Thompson Smith and Hernandez Garcia also recommended pastoral cohorts, as well as seeking out church leaders from other faiths.
“I alleviate my own loneliness with nearby colleagues,” Thompson Smith said. “I’m in the Luling Ministerial Alliance. I’m the only woman, but we’re supportive of each other.”
For presbyteries that don’t offer cohort groups, Hernandez Garcia recommended The Ministry Collaborative in Atlanta, an ecumenical non-profit. “They launch new cohorts around different topics, such as one I’m in about new heads of staff, or another I was invited to join recently about discipleship. We meet online every month.
“Through the ministry cohort I was able to connect with people from seminary I haven’t talked to in six years, which is helping me bridge the isolation.”
He also recommended serving on a presbytery committee or board of a local organization. “Those have helped me and I’ll be looking to find more friendships through such church groups in the future.”
Thompson Smith has chaired Mission’s Commission on Ministry, giving her plenty of experience with pastors confronting isolation. Her last bit of advice was for everyone, teaching elders and students alike: stop expecting pastors to take on the burden of increased connection by themselves.
“My sermon would be: everyone else needs to reach out, not just pastors,” Thompson Smith said. “Everyone can feel isolated in this profession. Most of us would welcome the opportunity to make new friends.”
Watson lifted up one Mission congregation’s intentionality. At Northminster Presbyterian Church in San Antonio, October 22 was “Pastor Appreciation Sunday.” Congregation members wrote personal cards and letters to the Rev. Dana Pope, “expressing their appreciation for her service.”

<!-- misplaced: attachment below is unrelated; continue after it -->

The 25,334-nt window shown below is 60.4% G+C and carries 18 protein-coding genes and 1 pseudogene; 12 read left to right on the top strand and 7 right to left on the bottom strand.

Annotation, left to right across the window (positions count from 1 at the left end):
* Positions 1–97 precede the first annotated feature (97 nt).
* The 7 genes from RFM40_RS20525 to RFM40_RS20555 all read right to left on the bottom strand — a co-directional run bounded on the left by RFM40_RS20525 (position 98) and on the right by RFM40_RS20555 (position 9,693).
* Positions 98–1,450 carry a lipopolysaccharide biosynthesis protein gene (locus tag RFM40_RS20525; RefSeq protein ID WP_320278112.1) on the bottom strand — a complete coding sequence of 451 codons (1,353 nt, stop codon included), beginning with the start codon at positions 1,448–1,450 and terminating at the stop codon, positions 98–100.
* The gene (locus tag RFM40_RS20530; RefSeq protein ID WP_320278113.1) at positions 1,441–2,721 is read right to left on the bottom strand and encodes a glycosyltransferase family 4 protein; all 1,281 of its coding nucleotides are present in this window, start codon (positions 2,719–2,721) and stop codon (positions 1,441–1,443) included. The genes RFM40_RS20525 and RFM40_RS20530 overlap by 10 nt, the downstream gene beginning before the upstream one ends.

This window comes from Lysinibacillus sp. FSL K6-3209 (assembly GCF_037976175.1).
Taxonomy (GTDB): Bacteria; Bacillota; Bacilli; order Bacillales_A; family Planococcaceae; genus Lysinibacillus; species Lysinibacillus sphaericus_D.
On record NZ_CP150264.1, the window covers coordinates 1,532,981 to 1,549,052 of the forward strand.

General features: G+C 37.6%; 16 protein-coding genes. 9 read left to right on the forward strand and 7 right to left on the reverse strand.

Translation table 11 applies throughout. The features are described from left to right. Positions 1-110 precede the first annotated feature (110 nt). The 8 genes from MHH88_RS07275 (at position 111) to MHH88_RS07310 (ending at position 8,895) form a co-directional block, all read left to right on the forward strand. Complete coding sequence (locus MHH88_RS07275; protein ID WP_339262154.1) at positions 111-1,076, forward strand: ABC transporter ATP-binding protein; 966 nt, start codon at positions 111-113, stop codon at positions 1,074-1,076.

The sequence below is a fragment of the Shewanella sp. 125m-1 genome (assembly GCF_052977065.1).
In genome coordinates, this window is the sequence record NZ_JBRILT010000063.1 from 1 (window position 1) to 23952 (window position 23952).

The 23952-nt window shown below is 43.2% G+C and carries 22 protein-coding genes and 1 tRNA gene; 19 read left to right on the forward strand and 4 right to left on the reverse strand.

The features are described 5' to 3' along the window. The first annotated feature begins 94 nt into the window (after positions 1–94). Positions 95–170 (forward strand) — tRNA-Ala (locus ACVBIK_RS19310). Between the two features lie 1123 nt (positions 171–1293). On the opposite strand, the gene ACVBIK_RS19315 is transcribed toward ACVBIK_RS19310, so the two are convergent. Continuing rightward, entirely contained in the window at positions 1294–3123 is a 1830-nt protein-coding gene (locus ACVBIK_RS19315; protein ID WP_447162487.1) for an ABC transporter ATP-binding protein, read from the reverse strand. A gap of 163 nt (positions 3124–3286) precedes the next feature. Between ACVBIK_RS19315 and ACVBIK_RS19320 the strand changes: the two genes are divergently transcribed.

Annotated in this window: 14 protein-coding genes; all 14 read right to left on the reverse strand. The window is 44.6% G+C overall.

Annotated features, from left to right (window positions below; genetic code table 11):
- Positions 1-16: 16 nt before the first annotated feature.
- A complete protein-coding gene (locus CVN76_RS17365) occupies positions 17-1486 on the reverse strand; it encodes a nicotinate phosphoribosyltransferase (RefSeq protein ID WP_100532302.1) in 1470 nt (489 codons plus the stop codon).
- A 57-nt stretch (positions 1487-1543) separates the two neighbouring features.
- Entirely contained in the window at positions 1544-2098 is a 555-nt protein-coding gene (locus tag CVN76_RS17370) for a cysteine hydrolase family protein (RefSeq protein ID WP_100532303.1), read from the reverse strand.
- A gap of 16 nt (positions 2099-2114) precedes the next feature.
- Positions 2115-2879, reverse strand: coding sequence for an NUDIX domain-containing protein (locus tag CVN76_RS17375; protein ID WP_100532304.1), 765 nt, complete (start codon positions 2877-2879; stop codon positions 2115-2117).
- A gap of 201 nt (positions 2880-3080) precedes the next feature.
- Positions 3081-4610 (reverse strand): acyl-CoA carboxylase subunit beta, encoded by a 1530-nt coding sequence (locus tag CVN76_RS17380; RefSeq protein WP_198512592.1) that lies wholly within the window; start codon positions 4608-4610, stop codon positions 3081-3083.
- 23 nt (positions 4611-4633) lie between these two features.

“Not everyone does this,” Watson said, “but if they did—what a difference it would make.”
The Rev. Maria Vargas-Torres worked 13 years as a Certified Spanish Medical Interpreter at Texas Health Harris Methodist Hospital in Ft. Worth, including times near literal isolation wards. As Covid eased, the Puerto Rico native updated her profile in the PC(USA)’s Church Leadership Connection system to show that she was looking for a pastoral call.
“I updated my profile to reflect my hospital experiences including working with people dealing with death. I was matched with something like 155 churches. That was a little overwhelming. I wanted a church that really needed me.”
She found it at First Presbyterian Church in Del Rio, a 25-member congregation in the far west of the presbytery that was closed for six years and reopened six months prior to Vargas-Torres’s arrival.
“As I read their CLC profile, the language used was ‘we’re looking for a midwife.’” That spoke to Vargas-Torres and her years caring for bodies and souls in a hospital, but also to her parenting heart. “Now that I’m here, it’s like being a mom again.”